I like to use examples like this one because it’s the type of scene most of us would ignore totally. Nothing here but a field of grass right? Yes and no. This location is near a grade crossing, which is behind me. Clearly there is an access road for railroad maintenance vehicles to reach the relay box in the distance. It’s so simple yet how often do we model something like this? Furthermore, how many would include the clump of asphalt or whatever that is, that’s been dumped here?
Is there any difference between the gravel ballast on the roadbed and that gravel in the drive? I think there might be. The reason I think this is because the gravel in the drive is getting compacted and worn down by vehicle traffic, however infrequently it might happen. This will produce a visual difference in the texture and coloring even if it’s a subtle one.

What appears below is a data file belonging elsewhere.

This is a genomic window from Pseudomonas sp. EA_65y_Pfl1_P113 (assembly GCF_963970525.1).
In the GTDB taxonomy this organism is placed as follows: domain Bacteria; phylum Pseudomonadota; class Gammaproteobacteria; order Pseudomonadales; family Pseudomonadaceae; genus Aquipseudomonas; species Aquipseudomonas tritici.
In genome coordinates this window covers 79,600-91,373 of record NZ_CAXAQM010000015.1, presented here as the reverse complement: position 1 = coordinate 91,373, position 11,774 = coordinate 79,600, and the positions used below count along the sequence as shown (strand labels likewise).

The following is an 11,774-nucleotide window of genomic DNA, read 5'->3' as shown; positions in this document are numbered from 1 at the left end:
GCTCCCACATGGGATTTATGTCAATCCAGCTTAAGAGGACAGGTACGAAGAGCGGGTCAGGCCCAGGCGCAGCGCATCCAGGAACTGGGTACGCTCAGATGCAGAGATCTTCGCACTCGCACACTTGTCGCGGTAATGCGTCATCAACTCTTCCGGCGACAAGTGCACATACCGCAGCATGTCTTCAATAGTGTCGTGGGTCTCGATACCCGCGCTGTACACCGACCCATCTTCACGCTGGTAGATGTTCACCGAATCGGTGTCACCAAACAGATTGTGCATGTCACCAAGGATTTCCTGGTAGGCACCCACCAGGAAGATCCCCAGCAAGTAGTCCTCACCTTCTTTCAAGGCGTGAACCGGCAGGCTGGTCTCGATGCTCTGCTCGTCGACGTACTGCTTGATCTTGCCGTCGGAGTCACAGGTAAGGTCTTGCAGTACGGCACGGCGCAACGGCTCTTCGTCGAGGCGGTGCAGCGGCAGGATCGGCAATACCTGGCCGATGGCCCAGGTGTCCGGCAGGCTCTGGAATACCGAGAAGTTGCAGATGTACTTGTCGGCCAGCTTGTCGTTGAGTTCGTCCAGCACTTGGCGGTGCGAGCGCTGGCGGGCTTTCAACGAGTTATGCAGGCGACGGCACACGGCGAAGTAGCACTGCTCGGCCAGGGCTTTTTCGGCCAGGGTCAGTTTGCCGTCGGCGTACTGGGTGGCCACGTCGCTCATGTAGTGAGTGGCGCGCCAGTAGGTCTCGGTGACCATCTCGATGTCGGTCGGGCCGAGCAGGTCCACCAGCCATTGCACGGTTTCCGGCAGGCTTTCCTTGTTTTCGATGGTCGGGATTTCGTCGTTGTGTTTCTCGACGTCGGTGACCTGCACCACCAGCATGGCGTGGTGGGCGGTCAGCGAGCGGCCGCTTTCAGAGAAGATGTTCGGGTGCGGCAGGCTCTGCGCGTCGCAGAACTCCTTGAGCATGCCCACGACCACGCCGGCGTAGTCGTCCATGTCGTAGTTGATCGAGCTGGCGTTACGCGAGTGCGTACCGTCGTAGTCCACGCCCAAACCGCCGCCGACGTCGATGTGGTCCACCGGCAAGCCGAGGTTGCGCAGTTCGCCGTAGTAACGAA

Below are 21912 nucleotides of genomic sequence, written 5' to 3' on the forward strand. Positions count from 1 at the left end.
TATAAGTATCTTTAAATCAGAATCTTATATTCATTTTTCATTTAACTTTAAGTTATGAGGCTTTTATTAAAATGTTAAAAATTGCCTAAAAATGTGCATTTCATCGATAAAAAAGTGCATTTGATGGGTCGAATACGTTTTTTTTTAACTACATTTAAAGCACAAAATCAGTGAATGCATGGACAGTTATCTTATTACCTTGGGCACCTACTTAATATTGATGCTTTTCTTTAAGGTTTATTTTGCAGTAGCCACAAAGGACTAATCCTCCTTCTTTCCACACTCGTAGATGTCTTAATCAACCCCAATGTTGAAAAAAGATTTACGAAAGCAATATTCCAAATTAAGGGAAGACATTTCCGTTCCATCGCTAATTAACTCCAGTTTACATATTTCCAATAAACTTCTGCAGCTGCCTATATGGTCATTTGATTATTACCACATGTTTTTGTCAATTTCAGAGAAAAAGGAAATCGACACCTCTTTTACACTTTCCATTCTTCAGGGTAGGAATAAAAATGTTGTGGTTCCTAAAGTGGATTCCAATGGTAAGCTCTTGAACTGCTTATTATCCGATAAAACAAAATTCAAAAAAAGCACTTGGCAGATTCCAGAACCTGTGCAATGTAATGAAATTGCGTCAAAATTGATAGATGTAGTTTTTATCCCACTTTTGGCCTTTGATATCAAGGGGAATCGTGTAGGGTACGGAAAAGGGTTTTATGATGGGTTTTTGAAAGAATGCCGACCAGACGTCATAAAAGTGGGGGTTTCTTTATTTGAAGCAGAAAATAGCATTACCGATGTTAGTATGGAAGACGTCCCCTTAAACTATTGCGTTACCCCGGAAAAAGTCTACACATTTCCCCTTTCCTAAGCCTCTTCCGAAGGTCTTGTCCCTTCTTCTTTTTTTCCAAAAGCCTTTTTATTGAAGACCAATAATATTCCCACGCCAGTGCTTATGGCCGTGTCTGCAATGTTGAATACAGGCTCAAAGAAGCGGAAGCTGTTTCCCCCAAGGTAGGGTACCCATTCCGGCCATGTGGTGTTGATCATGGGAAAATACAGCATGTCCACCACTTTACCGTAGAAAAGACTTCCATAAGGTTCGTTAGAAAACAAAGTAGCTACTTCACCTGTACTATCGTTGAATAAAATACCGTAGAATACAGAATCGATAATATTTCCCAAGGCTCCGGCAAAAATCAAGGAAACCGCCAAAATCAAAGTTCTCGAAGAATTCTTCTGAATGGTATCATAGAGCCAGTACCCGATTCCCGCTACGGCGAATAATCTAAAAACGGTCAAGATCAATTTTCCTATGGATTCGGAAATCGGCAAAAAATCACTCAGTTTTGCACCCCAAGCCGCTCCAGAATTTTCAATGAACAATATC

Let’s look at the utility pole. See the guy wire coming down on the left? What about the metal tag from the utility company about five or six feet up? Notice the plant growth? Wild vines and other growth will take full advantage of protected conditions and support, such as the base of a pole or building foundation. Look also at the taller weed growth near the edge of the access road. Indicates to me that the farmer didn’t want to risk damage to his equipment by getting too close to that gravel.
Notice further the patches of dead grass along the road edge. Something else easily overlooked. In the distance, notice how the relay box sits on a solid foundation of gravel that has been built up to track level. Again, it’s obvious when you see it, but something that’s easily overlooked at first.
Details like these lift model scenes from generic to life-like because everything rings true to the real 12″=1′ world. So, what do you see?